Among the latter is the Haitian artist Didier Civil, who has been working the entire month of October at the legendary creative (and communal) Rokeby Estate in Rhinebeck, creating masks for the big day in his chosen material, papier-mache, on a coveted O-1 visa as an artist of exceptional ability. Considered one of the rising stars of both Haitian and Caribbean art, Civil has gained notice in recent years both for his representation of his home city of Jacmel’s preeminence as a cultural hotspot in his recently earthquake-ravaged country as well as for his teaching and exhibition record, reaching from Montserrat College near Boston to shows in Geneva, Switzerland and other sites throughout Europe.
For the coming Big Apple ghoulish extravaganza – watched by more than 2 million spectators with 60,000 costumed marchers – Civil is set to design an entire section of the parade being grouped, this year, around the macabre theme of Memento Mori (“Remembrance of Death”). His massive voudoun-inspired masks and papier-mache heads and forest creatures will augment featured sections, including the first 1972 parade’s Day of the Dead puppets and a festive funeral cortege drawn by galloping nightmares, an illuminated Ghost Train and a dozen brand-new dancing Calaveras skeletons designed by master puppeteers Alex Kahn and Sophia Michahelles.
“Between 1989 and 1990, I founded a masquerade group called La Paix (Peace). That group is still active today, and participates annually in Carnival. Working for the group gave me an opportunity to practice making many masks, which is how I managed to perfect and hone my skill,” Civil said of what drives him, and how he sees his art as an extension of the culture within which he grew up. “I’m always very proud whenever I see one of the masks I’ve created win a prize at Carnival, in a masquerade ball or in an exhibition. I also gain a lot of satisfaction from seeing people that I’ve trained at maskmaking start their own masquerade group and win their own prizes. This proves to me that knowledge can and has been transmitted… I have a dream that one day I will be able to reopen an art school in Jacmel that will allow us to share our skills and foster cultural exchanges with artists from other countries.”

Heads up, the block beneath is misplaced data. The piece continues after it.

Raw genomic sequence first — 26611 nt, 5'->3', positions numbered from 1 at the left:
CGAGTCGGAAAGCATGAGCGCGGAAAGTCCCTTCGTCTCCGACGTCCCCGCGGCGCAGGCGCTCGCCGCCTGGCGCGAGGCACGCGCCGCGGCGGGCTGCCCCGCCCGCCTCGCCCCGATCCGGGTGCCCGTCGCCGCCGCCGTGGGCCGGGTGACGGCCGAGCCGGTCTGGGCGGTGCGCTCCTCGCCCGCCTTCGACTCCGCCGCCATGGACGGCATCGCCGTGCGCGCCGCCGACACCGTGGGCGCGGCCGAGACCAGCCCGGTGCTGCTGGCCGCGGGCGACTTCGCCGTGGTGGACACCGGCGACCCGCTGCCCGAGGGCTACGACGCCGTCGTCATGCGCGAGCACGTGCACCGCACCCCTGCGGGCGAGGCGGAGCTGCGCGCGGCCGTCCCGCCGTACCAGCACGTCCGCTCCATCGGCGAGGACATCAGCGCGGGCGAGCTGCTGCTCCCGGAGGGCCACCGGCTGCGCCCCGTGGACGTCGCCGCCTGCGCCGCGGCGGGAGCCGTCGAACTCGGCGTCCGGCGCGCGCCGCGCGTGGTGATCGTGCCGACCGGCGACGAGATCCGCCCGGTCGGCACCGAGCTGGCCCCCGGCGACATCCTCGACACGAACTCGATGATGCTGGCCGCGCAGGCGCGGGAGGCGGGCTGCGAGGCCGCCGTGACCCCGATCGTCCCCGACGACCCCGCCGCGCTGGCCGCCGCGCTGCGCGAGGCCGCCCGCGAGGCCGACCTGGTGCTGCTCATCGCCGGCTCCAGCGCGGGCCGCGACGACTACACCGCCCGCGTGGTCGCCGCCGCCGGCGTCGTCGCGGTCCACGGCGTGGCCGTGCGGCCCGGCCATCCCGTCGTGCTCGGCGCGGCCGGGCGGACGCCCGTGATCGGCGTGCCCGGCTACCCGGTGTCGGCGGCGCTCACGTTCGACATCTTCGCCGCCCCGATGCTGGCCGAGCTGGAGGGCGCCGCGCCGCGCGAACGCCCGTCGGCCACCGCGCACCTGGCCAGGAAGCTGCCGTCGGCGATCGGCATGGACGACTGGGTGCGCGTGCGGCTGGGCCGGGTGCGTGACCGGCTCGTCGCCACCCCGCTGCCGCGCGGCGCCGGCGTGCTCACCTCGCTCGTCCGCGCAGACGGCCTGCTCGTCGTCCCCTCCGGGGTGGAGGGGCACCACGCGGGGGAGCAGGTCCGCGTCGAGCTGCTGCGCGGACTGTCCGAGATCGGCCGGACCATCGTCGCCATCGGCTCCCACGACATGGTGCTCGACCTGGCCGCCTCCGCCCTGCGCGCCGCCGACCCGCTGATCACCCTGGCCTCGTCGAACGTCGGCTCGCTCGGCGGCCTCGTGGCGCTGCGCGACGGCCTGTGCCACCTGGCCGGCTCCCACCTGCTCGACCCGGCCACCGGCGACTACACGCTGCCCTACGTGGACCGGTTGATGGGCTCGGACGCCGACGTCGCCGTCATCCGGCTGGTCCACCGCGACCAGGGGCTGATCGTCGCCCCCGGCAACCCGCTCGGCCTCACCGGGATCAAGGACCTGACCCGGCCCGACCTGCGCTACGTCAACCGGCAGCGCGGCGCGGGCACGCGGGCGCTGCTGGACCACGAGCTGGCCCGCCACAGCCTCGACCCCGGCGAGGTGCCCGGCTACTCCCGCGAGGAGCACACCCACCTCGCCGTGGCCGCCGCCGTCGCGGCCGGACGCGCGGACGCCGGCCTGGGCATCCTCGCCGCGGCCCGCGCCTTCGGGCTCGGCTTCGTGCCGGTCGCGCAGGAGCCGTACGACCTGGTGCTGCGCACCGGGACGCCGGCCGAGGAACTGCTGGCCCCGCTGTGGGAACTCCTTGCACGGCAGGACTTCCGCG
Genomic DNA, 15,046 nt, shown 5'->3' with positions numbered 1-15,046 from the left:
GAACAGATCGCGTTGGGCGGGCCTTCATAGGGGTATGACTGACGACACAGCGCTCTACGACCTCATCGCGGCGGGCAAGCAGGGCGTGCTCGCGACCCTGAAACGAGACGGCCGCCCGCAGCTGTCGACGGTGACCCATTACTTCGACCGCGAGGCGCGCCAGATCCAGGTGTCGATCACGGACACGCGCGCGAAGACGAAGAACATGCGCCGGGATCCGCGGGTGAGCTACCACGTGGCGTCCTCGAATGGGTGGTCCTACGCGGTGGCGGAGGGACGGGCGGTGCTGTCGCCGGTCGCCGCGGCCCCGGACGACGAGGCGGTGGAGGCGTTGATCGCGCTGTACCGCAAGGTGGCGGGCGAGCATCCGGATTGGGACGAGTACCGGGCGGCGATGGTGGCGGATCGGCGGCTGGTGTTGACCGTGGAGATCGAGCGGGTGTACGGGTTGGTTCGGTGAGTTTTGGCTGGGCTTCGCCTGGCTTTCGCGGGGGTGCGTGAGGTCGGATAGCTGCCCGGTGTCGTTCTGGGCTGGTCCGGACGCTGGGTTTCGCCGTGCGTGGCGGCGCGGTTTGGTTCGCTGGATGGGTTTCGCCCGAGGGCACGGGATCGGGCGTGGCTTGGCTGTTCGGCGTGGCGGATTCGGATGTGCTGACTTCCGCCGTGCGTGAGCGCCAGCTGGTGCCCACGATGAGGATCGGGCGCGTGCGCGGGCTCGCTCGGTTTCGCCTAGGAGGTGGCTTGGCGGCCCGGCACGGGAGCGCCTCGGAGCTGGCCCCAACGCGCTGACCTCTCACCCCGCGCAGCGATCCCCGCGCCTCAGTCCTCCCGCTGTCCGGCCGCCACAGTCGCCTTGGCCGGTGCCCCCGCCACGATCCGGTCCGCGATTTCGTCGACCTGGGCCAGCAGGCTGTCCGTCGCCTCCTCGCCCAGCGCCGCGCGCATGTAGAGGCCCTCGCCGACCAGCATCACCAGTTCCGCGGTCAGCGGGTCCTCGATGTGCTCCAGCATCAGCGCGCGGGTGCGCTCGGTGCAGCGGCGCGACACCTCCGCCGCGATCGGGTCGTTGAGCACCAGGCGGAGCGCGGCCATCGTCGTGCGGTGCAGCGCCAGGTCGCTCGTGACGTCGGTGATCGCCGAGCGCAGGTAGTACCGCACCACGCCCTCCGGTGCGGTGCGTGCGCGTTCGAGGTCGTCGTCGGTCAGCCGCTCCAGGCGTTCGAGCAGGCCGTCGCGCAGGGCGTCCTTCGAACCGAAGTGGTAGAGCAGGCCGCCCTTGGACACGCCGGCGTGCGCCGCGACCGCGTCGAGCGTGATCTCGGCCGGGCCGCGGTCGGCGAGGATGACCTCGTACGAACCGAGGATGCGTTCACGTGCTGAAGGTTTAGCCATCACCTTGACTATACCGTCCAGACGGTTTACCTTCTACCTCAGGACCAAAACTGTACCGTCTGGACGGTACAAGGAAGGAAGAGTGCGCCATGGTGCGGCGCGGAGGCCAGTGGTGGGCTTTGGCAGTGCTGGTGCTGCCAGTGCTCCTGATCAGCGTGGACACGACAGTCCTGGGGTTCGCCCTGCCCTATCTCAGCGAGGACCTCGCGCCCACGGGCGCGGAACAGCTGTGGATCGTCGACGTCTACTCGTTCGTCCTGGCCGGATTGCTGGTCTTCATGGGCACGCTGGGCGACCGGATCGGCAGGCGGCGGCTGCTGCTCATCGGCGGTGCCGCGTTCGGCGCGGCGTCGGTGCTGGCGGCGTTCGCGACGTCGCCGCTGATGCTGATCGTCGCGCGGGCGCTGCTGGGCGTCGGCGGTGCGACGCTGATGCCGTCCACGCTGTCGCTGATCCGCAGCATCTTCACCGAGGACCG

Didier Civil works with red clay and scrap cardboard to bring the inert into life, to constantly reinvent, with passion, the tools and forms of Haitian folklore into a universal esthetic, says one of his first European collectors. “Didier Civil, who has chosen the simplest tools to create his masterpieces, is not only a magnificent artisan; he is also becoming one of the most outstanding artists from an island that has so many,” noted filmmaker Jonathan Demme, when first faced with Civil’s work nearly 20 years ago when the artist was still in his early 20s.
Locally, Didier Civil’s time at Rokeby and involvement in the Halloween Parade are being partly sponsored by Verna Gillis’ great Soundscapes, based in Accord.
For further information on all things Didier Civil, visit www.didiercivilartsjacmel.com. For the big parade itself, head down to Sixth Avenue in the City, between Spring and 16th Streets, and mind the crowds. But enjoy them, too.